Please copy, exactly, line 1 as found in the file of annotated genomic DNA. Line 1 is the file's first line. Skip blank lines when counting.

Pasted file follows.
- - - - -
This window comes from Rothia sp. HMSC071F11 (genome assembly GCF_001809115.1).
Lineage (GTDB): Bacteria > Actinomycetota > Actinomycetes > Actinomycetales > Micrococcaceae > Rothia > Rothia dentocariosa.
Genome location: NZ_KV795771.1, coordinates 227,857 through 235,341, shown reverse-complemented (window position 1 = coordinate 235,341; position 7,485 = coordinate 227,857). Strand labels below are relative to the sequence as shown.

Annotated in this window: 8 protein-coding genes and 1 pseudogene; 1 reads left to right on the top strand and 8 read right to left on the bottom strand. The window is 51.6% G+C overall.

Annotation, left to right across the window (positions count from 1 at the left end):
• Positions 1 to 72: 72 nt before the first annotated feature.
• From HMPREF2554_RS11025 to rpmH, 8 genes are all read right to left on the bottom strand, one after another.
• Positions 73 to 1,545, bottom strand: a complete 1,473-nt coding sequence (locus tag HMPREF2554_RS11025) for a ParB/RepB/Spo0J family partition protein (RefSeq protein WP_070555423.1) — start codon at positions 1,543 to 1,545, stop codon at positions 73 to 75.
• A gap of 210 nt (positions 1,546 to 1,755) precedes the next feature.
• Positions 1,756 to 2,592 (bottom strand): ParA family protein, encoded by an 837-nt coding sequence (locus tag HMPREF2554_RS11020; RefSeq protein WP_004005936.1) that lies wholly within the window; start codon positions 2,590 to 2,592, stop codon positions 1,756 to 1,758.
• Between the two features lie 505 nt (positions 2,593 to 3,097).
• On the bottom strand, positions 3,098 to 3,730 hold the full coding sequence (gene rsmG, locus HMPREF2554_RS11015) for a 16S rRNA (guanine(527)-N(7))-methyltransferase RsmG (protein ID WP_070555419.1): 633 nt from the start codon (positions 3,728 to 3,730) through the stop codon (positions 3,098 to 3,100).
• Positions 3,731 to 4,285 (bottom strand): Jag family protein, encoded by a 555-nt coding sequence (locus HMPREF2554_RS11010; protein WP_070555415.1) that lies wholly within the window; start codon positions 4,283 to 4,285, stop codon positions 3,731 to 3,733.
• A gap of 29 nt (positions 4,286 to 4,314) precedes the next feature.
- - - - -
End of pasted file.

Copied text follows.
This window comes from Rothia sp. HMSC071F11 (genome assembly GCF_001809115.1).